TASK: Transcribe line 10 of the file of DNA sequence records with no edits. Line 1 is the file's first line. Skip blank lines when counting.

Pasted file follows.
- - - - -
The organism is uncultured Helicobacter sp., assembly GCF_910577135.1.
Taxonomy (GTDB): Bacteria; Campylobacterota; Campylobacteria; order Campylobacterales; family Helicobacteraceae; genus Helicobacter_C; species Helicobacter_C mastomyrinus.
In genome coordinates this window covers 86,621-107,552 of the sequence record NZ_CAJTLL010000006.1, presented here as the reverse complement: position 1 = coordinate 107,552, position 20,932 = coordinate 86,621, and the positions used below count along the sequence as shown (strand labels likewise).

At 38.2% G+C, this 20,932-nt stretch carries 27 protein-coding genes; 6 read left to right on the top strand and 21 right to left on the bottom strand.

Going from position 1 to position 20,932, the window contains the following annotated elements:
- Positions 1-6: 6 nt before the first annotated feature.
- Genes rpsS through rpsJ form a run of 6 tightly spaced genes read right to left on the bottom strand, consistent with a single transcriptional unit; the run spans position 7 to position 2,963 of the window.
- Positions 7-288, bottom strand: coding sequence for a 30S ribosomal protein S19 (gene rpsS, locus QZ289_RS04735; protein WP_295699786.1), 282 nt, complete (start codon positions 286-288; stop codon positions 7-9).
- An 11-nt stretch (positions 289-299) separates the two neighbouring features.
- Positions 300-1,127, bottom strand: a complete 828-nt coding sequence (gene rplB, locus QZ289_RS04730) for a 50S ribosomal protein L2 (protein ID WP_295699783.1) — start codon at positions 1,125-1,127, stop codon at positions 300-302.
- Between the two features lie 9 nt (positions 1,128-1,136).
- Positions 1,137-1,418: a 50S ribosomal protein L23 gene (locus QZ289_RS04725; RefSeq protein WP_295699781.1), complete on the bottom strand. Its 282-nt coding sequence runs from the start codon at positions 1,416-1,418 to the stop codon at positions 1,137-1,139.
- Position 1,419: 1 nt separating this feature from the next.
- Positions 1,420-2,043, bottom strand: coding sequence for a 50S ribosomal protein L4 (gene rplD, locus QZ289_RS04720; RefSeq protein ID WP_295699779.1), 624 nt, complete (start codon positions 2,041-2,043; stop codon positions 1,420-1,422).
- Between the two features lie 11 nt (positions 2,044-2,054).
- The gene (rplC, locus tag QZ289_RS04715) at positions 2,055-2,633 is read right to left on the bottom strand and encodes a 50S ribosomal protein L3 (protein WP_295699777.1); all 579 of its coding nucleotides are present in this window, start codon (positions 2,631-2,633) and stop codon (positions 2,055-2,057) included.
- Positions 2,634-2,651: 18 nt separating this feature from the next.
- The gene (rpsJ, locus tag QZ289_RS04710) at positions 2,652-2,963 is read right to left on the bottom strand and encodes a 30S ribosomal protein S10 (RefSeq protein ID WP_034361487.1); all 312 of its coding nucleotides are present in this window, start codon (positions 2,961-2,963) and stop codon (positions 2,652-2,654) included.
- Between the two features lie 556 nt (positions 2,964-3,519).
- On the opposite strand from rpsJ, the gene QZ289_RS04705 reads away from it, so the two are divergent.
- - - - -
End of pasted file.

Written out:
- Positions 300-1,127, bottom strand: a complete 828-nt coding sequence (gene rplB, locus QZ289_RS04730) for a 50S ribosomal protein L2 (protein ID WP_295699783.1) — start codon at positions 1,125-1,127, stop codon at positions 300-302.